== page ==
I have heard from others that there is some antagonism towards Americans in more rural parts of Cuba - but I did not see one bit of that in Havana. They were friendly people. Some are definitely trying to make money off of you - and there is no way of not standing out as a tourist, which means you have a lot more money than most everyone you will interact with - but it is done in a pretty above-board way. I didn't encounter many things I would even consider a rip-off. Partially because of the difference in economies, a few bucks here and there for me meant very little compared to what it meant to them.

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Response to whopis01 (Reply #28)

Mon Apr 8, 2019, 03:43 PM

37. thanks so much for this....

a lot of helpful info.

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Response to groundloop (Original post)

Mon Apr 8, 2019, 01:32 PM

12. I spotted what I thought was a Ural, but it wasn't

Did you see many sidecar motorcycles in Cuba?

My ninety-five-year-old mother went to Cuba three years ago; she's been working hard on her bucket list. She never she veered from the usual tourist stuff and had a grand time.

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Response to groundloop (Original post)

Mon Apr 8, 2019, 01:32 PM

13. Cuba is not isolated by the U.S.A.

For the rest of the world it's been a Caribbean vacation destination for many years.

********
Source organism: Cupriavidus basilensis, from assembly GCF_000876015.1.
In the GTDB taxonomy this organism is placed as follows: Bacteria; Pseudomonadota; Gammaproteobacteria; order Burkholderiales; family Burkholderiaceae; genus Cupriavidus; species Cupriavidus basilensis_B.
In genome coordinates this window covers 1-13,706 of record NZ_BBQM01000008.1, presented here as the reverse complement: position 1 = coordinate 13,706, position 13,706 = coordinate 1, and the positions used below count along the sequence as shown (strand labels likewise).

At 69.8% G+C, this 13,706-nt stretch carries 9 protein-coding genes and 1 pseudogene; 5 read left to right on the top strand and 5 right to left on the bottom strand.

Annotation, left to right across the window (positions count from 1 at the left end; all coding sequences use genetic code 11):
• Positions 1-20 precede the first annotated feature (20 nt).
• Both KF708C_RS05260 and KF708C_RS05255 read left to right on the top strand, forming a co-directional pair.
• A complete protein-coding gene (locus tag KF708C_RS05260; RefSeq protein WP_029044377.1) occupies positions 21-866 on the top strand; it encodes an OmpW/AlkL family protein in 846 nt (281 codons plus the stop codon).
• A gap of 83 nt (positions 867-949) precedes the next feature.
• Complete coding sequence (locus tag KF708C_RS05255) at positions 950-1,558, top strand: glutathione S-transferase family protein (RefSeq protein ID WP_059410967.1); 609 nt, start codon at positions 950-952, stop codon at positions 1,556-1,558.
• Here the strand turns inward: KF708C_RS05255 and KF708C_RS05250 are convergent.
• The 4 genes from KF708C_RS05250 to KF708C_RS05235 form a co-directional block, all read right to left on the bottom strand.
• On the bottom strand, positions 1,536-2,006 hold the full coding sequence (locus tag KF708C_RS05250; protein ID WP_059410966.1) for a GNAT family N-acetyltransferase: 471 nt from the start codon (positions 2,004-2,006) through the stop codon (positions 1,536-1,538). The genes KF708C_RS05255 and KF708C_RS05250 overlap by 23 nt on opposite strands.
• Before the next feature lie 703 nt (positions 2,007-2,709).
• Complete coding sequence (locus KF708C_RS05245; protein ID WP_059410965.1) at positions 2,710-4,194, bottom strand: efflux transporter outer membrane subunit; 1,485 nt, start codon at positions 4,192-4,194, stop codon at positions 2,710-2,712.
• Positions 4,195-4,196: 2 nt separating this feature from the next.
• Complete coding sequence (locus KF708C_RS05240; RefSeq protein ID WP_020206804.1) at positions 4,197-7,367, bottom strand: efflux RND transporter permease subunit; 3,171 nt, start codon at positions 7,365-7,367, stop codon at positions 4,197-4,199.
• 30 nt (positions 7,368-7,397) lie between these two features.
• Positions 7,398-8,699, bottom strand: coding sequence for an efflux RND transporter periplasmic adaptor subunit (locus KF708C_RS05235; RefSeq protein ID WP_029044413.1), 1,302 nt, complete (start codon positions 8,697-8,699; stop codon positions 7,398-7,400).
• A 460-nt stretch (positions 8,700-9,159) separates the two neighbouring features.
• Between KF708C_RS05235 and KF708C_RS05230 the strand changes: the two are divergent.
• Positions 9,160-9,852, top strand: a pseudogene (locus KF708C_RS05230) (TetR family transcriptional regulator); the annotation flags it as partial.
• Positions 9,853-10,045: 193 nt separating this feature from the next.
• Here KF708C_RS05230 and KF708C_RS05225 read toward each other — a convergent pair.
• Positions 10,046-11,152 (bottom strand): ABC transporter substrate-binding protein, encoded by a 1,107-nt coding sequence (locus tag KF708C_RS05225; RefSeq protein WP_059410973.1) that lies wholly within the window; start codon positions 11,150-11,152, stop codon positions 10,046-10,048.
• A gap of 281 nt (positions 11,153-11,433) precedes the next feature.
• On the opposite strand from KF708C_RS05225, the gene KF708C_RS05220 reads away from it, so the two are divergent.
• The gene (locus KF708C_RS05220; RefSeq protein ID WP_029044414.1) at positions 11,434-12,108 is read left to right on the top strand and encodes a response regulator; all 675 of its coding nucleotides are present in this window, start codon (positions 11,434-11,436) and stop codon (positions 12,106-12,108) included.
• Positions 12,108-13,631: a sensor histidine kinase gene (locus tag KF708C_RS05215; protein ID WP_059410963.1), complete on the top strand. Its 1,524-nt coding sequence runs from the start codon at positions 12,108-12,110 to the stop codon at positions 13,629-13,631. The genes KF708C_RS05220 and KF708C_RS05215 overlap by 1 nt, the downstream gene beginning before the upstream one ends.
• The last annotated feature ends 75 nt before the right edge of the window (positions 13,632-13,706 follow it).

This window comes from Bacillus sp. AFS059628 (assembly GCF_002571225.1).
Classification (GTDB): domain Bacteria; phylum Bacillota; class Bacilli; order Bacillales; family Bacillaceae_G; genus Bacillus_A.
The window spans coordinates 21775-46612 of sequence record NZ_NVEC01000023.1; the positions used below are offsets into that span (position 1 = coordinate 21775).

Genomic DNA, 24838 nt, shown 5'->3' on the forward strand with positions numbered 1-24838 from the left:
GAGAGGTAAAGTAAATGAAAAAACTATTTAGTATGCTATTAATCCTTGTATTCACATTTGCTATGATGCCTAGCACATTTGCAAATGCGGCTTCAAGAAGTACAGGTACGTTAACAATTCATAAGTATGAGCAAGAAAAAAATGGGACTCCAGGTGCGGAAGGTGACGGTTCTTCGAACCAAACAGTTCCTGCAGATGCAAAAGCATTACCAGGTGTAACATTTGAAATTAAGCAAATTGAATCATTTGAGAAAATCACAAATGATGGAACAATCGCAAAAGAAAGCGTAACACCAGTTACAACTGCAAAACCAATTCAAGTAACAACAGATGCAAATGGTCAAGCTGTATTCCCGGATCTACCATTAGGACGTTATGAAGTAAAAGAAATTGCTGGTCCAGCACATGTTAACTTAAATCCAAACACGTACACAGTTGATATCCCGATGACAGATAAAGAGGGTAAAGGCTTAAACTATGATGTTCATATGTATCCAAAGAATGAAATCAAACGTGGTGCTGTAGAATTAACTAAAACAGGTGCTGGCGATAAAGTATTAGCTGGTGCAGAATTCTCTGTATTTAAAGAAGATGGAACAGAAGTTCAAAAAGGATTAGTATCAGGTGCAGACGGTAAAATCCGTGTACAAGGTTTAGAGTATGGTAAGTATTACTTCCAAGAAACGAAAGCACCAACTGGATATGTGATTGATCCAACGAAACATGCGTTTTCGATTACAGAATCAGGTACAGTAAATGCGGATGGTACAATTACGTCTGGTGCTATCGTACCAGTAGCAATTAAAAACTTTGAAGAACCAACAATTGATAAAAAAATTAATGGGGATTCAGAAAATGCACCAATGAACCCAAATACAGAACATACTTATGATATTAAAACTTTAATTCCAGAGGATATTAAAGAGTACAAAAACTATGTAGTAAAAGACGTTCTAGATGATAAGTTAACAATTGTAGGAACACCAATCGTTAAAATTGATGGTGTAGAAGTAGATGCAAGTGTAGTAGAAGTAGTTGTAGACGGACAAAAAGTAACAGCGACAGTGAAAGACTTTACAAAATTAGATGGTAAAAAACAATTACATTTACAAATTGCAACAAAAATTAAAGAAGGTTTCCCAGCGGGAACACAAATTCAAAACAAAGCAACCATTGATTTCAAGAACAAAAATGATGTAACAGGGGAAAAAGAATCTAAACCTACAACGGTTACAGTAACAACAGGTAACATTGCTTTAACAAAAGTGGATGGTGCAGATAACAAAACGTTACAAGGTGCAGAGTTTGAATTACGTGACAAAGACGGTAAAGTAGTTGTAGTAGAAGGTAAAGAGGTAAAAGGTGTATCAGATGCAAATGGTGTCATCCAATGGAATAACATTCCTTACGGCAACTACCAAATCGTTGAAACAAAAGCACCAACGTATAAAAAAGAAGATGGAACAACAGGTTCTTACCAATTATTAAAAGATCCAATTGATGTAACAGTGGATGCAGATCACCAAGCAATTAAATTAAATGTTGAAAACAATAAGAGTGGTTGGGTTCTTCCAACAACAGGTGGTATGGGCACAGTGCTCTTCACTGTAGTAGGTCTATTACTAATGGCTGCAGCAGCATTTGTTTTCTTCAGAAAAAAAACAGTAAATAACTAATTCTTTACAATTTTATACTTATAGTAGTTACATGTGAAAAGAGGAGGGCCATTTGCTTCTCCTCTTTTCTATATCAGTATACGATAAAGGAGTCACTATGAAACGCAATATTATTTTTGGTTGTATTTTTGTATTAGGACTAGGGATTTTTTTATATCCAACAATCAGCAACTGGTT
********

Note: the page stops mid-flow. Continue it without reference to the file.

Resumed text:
Many tourists do not wander further than the resorts. But I've seen the same in Mexico and Hawaii too.

Usually it's just a matter of time.

U.S. workers don't get much vacation, and few U.S. retired people have incomes adequate for extended travel.

I'd love to visit Cuba, but my wife is currently experiencing a "don't get much vacation" situation at work and when she does get time off we have an extensive backlog of relatives to visit.

Many thanks for sharing this!

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Response to groundloop (Original post)

Mon Apr 8, 2019, 01:38 PM

15. They also have something like

.....98% literacy and great health care.

Very sad that USA demonized them after the revolution that freed them from the thug-dictator Batista.

Who knows how Castro would have gone if we hadn't kept trying to assassinate him and/or overthrow him and reinstate corporate control. Talk about interfering in foreign governments.

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Response to groundloop (Original post)

Mon Apr 8, 2019, 01:48 PM

16. I spent two weeks in Cuba last June. I was on land and got to see the

whole island. The people are super, but the humidity was worse than Miami.
Loved that trip.

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Response to groundloop (Original post)

Mon Apr 8, 2019, 01:49 PM

17. RE: better Cola

You can buy the tastier Coke a Cola in stores that sell Hispanic foods. It is always in a bottle and is so much better than the almost sugar free Cola. It is made with real sugar. I had quit drinking Coke a Cola because it was so tasteless.

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Response to groundloop (Original post)

Mon Apr 8, 2019, 01:51 PM